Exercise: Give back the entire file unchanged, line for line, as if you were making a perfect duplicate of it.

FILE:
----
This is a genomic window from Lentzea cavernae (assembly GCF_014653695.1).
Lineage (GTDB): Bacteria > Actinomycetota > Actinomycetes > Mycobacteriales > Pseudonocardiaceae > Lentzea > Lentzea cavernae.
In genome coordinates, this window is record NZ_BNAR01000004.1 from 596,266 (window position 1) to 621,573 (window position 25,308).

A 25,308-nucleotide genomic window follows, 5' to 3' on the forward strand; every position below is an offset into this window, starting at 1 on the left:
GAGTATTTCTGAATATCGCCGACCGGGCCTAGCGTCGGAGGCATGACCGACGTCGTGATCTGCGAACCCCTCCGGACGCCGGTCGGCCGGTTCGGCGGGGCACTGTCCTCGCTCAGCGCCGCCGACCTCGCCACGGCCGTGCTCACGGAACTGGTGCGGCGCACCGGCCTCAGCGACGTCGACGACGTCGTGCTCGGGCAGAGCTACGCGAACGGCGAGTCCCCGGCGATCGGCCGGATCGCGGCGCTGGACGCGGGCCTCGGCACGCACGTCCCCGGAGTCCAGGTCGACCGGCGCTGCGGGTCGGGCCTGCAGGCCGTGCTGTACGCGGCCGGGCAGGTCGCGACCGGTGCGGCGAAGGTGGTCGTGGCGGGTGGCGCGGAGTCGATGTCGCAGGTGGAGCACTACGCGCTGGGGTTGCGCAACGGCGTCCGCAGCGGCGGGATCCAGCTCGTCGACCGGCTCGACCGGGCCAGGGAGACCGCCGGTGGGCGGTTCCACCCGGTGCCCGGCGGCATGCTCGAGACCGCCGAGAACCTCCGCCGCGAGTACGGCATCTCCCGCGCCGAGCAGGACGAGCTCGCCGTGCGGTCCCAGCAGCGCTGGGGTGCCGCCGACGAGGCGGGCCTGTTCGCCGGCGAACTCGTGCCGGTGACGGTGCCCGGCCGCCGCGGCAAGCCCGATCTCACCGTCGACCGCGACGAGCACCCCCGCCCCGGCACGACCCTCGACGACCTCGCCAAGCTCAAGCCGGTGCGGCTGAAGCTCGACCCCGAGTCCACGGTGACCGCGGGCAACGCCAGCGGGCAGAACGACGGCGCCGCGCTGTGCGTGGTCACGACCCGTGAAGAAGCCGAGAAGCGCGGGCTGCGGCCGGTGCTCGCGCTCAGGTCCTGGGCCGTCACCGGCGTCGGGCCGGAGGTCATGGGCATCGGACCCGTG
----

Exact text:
This is a genomic window from Lentzea cavernae (assembly GCF_014653695.1).
Lineage (GTDB): Bacteria > Actinomycetota > Actinomycetes > Mycobacteriales > Pseudonocardiaceae > Lentzea > Lentzea cavernae.
In genome coordinates, this window is record NZ_BNAR01000004.1 from 596,266 (window position 1) to 621,573 (window position 25,308).

A 25,308-nucleotide genomic window follows, 5' to 3' on the forward strand; every position below is an offset into this window, starting at 1 on the left:
GAGTATTTCTGAATATCGCCGACCGGGCCTAGCGTCGGAGGCATGACCGACGTCGTGATCTGCGAACCCCTCCGGACGCCGGTCGGCCGGTTCGGCGGGGCACTGTCCTCGCTCAGCGCCGCCGACCTCGCCACGGCCGTGCTCACGGAACTGGTGCGGCGCACCGGCCTCAGCGACGTCGACGACGTCGTGCTCGGGCAGAGCTACGCGAACGGCGAGTCCCCGGCGATCGGCCGGATCGCGGCGCTGGACGCGGGCCTCGGCACGCACGTCCCCGGAGTCCAGGTCGACCGGCGCTGCGGGTCGGGCCTGCAGGCCGTGCTGTACGCGGCCGGGCAGGTCGCGACCGGTGCGGCGAAGGTGGTCGTGGCGGGTGGCGCGGAGTCGATGTCGCAGGTGGAGCACTACGCGCTGGGGTTGCGCAACGGCGTCCGCAGCGGCGGGATCCAGCTCGTCGACCGGCTCGACCGGGCCAGGGAGACCGCCGGTGGGCGGTTCCACCCGGTGCCCGGCGGCATGCTCGAGACCGCCGAGAACCTCCGCCGCGAGTACGGCATCTCCCGCGCCGAGCAGGACGAGCTCGCCGTGCGGTCCCAGCAGCGCTGGGGTGCCGCCGACGAGGCGGGCCTGTTCGCCGGCGAACTCGTGCCGGTGACGGTGCCCGGCCGCCGCGGCAAGCCCGATCTCACCGTCGACCGCGACGAGCACCCCCGCCCCGGCACGACCCTCGACGACCTCGCCAAGCTCAAGCCGGTGCGGCTGAAGCTCGACCCCGAGTCCACGGTGACCGCGGGCAACGCCAGCGGGCAGAACGACGGCGCCGCGCTGTGCGTGGTCACGACCCGTGAAGAAGCCGAGAAGCGCGGGCTGCGGCCGGTGCTCGCGCTCAGGTCCTGGGCCGTCACCGGCGTCGGGCCGGAGGTCATGGGCATCGGACCCGTG